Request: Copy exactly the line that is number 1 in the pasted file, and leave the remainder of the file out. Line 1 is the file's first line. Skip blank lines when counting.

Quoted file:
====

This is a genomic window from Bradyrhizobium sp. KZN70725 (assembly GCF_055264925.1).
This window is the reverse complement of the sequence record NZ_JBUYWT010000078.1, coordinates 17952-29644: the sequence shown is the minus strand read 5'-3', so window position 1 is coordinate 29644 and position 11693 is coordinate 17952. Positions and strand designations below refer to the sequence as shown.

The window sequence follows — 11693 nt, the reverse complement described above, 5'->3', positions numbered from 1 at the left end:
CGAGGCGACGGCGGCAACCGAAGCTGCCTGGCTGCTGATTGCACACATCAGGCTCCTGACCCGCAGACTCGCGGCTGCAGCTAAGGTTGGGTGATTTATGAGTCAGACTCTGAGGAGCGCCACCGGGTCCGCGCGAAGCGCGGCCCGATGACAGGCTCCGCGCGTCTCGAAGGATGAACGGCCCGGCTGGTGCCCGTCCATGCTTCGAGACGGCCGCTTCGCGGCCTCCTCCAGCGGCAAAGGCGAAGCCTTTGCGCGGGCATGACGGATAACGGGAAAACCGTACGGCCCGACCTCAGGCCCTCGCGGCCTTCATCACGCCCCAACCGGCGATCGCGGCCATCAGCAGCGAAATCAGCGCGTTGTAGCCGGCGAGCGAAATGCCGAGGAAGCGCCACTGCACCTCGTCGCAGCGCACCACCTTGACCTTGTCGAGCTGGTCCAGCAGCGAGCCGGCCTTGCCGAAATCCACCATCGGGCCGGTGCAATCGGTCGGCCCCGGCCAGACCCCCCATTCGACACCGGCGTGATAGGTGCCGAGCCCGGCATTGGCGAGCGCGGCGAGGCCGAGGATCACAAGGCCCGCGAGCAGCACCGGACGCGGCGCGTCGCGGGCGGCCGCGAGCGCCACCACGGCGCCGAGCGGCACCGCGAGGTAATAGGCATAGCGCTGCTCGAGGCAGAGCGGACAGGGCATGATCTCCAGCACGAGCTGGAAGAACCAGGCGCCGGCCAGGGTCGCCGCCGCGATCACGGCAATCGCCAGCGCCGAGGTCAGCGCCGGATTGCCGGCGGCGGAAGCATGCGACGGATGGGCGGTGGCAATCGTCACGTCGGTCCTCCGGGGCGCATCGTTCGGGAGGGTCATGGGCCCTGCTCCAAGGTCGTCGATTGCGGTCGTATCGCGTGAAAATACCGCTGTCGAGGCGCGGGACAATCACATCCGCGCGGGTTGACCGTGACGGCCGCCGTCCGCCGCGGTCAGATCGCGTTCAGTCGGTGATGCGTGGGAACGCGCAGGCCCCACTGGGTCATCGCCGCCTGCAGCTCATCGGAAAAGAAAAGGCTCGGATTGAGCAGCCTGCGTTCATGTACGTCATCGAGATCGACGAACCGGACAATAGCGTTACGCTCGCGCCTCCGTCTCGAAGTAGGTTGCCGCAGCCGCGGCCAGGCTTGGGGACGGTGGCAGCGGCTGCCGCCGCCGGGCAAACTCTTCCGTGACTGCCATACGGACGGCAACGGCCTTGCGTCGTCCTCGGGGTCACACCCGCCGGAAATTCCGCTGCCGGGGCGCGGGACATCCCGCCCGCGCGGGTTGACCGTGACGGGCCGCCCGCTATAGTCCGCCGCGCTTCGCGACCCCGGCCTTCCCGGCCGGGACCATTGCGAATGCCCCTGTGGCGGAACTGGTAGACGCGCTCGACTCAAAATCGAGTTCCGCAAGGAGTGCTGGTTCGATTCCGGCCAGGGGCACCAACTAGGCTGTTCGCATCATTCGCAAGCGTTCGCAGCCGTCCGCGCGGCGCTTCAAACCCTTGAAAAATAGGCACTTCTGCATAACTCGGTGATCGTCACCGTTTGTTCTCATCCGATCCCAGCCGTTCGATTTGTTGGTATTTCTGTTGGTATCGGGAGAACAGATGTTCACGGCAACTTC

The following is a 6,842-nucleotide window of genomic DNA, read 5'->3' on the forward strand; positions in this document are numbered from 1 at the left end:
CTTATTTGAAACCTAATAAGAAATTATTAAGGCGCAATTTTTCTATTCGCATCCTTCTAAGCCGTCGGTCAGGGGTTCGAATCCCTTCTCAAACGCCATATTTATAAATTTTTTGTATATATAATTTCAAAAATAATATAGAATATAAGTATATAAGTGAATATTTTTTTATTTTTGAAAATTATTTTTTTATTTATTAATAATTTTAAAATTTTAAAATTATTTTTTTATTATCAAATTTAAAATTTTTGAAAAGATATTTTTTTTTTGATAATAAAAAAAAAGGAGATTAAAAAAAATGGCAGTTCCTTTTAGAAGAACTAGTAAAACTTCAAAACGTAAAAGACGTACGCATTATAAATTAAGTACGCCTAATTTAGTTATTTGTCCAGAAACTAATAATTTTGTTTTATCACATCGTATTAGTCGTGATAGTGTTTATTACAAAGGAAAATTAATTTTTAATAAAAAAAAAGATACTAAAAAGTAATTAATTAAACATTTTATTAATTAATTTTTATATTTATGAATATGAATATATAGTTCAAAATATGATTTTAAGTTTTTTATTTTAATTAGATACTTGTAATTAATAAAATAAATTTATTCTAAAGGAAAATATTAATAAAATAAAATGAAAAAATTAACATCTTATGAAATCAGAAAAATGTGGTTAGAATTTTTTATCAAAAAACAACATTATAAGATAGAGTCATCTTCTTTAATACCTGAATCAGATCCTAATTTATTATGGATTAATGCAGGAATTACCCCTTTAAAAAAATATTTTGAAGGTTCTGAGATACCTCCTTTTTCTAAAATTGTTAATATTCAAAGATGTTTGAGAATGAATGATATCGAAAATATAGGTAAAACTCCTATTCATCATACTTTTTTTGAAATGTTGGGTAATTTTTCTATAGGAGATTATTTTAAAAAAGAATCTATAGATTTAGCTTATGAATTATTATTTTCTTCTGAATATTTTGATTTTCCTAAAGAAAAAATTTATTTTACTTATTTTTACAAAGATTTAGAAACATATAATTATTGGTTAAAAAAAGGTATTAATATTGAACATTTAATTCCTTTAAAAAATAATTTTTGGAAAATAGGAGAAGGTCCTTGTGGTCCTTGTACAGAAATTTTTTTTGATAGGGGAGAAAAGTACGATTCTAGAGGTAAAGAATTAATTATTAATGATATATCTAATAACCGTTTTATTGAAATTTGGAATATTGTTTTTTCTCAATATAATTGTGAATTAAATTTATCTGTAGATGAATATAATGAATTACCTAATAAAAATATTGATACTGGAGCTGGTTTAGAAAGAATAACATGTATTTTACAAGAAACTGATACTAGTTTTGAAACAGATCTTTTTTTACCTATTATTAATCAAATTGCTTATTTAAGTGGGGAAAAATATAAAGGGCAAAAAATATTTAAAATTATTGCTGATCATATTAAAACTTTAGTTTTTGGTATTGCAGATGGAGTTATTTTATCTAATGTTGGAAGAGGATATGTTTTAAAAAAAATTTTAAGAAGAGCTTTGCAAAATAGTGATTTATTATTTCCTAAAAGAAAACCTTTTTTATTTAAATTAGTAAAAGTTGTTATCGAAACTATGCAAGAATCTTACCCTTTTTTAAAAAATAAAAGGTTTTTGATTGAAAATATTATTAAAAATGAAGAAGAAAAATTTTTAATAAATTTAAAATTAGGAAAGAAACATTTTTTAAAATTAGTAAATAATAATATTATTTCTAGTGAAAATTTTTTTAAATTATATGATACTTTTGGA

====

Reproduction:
This is a genomic window from Bradyrhizobium sp. KZN70725 (assembly GCF_055264925.1).